Imagine living in a world divided, physically and psychologically, where each side viewed each other as the enemy. The Democratic west and the Communist East both had many differences and, instead of putting aside their differences, they put up the Berlin Wall. The Berlin Wall had not only separated families and friends, but is had caused tension between the two superpowers of the world. However, on June 12, 1987, Ronald Reagan had given his “Earthshaking” speech in the heart of Berlin and demanded that Mikhail Gorbachev to “Tear Down This Wall!” This is viewed as the start of the fall of the Berlin Wall. Many critical events had led up to the Berlin wall.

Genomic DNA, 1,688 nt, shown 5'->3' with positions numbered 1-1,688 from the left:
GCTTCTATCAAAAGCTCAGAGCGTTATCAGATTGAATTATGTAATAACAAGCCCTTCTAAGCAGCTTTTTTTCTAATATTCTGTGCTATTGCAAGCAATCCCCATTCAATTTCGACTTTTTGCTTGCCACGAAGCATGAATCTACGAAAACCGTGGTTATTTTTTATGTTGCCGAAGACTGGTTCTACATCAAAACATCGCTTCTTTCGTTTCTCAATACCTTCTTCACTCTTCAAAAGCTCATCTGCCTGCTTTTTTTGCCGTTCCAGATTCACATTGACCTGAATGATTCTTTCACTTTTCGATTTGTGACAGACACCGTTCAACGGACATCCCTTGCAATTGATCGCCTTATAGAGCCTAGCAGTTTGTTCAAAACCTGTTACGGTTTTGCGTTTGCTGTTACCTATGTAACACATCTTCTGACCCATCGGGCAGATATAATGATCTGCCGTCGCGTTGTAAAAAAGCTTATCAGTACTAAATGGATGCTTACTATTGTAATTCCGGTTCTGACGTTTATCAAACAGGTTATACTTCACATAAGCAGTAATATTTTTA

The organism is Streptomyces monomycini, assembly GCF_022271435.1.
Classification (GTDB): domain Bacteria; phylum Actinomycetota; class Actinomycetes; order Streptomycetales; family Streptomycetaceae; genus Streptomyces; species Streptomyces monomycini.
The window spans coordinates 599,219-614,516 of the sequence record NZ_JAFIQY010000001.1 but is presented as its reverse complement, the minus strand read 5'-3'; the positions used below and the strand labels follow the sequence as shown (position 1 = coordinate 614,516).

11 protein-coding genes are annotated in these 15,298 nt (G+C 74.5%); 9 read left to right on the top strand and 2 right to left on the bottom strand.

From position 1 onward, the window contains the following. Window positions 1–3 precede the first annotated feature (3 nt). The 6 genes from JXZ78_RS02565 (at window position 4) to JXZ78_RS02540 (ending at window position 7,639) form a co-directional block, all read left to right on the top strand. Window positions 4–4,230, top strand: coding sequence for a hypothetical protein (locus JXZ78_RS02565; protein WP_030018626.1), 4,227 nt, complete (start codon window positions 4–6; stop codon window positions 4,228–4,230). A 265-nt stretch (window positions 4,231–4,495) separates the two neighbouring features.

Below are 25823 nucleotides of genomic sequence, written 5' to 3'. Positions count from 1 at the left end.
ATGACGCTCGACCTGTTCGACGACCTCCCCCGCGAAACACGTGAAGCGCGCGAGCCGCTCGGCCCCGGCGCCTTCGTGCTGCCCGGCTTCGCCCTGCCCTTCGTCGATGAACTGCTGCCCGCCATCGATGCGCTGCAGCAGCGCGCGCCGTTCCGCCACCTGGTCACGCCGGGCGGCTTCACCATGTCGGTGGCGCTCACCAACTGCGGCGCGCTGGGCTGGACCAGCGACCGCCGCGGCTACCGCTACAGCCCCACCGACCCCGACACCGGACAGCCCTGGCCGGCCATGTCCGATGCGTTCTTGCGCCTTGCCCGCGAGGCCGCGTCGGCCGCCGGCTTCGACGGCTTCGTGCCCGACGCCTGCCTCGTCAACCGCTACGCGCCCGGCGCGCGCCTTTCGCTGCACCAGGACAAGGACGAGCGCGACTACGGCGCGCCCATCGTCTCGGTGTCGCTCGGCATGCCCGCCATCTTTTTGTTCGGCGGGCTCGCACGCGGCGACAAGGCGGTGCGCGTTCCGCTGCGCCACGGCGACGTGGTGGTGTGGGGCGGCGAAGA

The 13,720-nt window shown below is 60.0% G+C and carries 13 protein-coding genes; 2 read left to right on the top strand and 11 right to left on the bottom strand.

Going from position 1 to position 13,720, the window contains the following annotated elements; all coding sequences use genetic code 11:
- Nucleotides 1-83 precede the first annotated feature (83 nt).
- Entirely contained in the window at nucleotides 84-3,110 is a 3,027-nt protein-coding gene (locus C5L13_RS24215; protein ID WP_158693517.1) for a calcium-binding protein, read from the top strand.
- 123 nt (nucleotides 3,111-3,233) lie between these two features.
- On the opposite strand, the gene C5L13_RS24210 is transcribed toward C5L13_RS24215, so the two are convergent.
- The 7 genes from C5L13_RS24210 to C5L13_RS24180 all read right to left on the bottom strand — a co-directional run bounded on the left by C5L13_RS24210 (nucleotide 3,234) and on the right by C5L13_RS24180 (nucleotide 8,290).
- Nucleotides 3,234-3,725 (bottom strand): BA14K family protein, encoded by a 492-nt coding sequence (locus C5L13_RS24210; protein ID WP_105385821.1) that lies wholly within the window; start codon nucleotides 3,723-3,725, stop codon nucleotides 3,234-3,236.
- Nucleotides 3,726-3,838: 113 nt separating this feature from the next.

Breaking Boundaries The Berlin Wall was built to separate the Communist east from the Democratic west. This ominous divider was was twelve feet of concrete that stretched for one hundred miles around West Berlin. The infamous symbol of the Cold War was guarded by electric fences and guard posts stationed along it. This boundary was built in 1961 and fell in 1990, after a decree was put into place by the East Germans to open the wall in 1989. Ronald Reagan’s speech “Tear Down this Wall” was one of the events that lead to the destruction of the Berlin Wall and the end of the Cold War era.